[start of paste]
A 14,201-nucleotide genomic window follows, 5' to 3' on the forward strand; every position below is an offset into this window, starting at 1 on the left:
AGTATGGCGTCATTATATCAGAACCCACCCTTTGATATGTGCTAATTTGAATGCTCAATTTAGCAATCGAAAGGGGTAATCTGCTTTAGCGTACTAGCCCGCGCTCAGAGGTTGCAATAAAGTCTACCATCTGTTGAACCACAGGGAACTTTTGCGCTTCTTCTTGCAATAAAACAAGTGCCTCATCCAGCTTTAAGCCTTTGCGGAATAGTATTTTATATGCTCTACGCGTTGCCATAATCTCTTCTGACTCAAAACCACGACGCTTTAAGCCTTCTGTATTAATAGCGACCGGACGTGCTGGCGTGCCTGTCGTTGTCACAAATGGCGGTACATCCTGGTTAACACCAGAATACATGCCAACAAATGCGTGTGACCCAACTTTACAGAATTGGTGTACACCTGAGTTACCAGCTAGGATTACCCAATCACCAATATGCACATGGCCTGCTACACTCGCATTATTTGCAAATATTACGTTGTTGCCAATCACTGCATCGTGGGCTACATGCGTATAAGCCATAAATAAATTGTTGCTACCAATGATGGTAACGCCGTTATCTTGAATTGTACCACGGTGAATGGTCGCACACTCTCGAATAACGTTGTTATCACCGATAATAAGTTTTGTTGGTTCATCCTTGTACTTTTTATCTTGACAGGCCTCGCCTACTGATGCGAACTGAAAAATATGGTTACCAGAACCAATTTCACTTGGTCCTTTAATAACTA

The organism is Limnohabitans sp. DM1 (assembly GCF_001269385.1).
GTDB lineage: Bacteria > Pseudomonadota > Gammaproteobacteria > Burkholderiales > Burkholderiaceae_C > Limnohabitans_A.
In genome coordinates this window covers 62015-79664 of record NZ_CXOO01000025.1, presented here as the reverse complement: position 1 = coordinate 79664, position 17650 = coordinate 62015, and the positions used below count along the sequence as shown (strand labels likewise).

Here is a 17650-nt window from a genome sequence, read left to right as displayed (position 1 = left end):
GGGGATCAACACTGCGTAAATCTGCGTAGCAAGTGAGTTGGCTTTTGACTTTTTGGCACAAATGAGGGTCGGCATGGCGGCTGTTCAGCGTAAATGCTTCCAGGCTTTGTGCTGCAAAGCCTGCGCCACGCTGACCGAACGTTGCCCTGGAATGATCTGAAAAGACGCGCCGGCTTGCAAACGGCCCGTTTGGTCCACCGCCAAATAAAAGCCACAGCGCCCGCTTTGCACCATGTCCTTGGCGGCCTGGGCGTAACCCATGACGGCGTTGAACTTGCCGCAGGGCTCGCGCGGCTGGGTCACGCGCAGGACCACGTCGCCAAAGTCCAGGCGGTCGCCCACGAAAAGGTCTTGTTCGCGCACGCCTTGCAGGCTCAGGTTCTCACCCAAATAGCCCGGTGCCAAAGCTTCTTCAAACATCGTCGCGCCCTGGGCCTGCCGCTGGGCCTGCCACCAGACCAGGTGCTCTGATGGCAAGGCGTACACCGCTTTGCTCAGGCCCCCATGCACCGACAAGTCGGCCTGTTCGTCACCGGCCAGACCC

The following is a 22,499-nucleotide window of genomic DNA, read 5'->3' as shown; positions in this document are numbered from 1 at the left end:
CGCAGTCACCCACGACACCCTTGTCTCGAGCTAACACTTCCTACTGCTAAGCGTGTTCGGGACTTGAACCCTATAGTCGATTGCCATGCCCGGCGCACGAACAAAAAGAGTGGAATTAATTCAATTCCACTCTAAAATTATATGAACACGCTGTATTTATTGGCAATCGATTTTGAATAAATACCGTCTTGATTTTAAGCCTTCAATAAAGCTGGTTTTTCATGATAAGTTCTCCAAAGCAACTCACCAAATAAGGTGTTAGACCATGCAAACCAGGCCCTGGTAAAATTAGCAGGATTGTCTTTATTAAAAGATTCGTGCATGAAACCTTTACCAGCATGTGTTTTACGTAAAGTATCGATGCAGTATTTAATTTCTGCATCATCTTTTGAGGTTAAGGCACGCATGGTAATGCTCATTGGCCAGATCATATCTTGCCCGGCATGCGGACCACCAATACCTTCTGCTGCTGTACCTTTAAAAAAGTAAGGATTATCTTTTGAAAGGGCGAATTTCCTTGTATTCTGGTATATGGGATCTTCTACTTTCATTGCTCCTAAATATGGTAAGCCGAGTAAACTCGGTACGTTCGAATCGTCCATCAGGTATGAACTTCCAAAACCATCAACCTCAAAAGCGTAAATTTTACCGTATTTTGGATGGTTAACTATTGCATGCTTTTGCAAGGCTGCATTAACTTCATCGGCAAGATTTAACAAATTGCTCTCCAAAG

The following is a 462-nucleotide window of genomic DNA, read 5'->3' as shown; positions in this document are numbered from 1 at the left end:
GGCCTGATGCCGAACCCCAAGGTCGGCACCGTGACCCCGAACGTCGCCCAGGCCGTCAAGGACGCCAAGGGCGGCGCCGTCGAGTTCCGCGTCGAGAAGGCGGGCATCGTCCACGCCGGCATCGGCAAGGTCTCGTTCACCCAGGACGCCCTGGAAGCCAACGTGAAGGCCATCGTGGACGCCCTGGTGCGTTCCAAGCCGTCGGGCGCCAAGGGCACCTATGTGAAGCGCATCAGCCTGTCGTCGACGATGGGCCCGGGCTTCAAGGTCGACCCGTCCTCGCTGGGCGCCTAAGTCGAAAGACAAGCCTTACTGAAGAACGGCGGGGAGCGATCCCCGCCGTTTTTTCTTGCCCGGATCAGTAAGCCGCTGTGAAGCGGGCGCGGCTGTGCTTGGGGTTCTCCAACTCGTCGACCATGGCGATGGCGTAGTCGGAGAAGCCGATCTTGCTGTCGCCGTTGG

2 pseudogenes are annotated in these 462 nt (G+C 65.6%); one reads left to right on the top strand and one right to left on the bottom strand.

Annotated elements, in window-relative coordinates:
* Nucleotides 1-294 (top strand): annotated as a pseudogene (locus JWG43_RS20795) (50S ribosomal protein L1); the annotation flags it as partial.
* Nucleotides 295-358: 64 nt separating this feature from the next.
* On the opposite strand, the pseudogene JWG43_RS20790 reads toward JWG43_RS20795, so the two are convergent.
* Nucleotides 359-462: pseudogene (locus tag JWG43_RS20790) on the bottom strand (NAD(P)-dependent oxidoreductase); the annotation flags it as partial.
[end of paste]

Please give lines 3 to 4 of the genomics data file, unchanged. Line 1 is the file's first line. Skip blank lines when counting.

The organism is Limnohabitans sp. DM1 (assembly GCF_001269385.1).
GTDB lineage: Bacteria > Pseudomonadota > Gammaproteobacteria > Burkholderiales > Burkholderiaceae_C > Limnohabitans_A.